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Choosing the right nursery school to fit each child

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After a cross-country move with two preschool children, I began the search for a nursery school and found several good ones. But which was right for my children?

Robin loved working puzzles, while Justin took just the characters' heads out of the puzzles so he could use them to tell a story. Justin hadn't even picked up a pencil or crayon yet, but Robin had papered our kitchen walls with her drawings and paintings.

The cashier at the supermarket had nicknamed Justin "Fingers," but I could take Robin into the china department of the local department store without worrying about buying something that had to be taken home in pieces.

Uncertainty dissolved when I began to see two different children and to look for schools that could meet their needs.

Although I began my search by finding names and locations of nursery schools in the Yellow Pages, from our real estate agent, and by talking to neighbors and other mothers I had met, the greatest help was a resource file at the public library which contained information supplied by the directors of the local nursery schools. I found schedules, fees, and curriculum and scholarship information.

Using this file, I made a list of a few schools and began visiting each to observe the teacher and children and to interview the director.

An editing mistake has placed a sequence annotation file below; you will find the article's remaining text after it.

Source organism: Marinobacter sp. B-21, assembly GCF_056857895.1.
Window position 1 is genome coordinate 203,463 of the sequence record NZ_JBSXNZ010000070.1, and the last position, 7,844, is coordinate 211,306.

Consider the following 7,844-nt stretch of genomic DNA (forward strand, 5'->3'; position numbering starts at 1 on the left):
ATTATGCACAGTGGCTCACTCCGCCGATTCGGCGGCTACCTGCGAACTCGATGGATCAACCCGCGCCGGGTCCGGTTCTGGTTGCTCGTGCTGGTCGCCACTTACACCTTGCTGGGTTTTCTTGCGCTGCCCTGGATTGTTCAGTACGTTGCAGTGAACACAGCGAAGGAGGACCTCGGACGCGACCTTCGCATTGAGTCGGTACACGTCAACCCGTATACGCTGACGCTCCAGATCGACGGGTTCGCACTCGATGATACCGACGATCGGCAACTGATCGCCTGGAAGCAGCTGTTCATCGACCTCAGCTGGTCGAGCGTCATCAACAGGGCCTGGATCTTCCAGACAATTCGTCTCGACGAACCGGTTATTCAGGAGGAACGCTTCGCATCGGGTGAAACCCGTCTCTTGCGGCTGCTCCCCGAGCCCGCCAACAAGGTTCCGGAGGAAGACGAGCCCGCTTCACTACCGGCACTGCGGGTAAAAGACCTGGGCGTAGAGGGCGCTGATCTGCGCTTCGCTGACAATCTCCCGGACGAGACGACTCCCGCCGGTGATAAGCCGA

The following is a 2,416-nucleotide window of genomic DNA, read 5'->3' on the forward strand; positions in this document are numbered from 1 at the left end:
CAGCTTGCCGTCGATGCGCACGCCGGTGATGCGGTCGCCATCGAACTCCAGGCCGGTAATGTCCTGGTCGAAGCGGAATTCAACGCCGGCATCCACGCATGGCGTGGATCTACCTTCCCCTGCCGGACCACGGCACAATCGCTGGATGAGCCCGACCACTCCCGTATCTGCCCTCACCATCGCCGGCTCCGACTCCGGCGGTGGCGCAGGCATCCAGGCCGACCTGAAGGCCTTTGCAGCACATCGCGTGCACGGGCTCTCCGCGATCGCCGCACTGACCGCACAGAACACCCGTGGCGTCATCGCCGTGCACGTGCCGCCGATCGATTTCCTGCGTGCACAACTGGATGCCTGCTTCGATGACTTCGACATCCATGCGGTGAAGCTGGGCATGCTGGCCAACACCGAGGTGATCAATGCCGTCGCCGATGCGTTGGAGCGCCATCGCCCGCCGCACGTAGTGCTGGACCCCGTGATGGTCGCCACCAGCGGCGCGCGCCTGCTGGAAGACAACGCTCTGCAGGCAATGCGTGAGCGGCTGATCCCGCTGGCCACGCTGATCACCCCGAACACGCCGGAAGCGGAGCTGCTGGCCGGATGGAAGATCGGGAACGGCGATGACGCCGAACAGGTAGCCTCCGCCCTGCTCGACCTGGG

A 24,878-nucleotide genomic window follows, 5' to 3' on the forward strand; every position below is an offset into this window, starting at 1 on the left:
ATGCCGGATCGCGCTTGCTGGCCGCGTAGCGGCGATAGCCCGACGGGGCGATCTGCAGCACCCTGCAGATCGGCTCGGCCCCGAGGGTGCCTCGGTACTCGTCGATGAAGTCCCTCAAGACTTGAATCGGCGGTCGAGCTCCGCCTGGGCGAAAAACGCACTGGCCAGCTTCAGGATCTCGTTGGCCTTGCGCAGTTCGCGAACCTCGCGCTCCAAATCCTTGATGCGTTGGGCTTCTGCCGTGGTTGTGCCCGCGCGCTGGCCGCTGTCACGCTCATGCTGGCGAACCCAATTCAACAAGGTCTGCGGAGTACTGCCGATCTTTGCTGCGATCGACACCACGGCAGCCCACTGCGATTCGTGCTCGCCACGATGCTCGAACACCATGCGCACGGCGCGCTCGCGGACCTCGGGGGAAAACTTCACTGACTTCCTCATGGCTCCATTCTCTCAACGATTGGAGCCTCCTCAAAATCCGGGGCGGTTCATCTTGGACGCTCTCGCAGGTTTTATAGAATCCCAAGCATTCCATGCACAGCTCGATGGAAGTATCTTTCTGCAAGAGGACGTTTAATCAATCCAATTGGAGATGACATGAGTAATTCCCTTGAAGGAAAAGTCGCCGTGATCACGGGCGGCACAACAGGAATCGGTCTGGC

As a former teacher, I knew that I wanted a warm, loving atmosphere, guidance to trained teachers, and a small class so that each child would have personal attention.

Most schools had plenty of blocks, cars and trucks, puzzles and games, a housekeeping corner, art materials, dolls and puppets, a record player, and books. I rejected one school because the room was too small. Another didn't have enough toys and games. On the other hand, one school had a play kitchen with three toy sinks and dozens of cars and trucks. So many toys seemed to overwhelm and confuse the children.

On one of my visits, the scene was one of independent and happy industry. The teacher was helping two children who were eager to print their own names. Others were building an apartment house out of blocks. One very active and occasionally disruptive boy was patiently but firmly helped by the assistant teacher to find an activity he would enjoy.

While paints and collage materials were available. It was up to the child whether to participated in an art activity, except for an occasional project related to a holiday or class activity. Justin's interest in art activities was minimal at this point, but he did need a little practice in cutting, tracing, and coloring to prepare for kindergarten. So I knew this would be a good balance for him.


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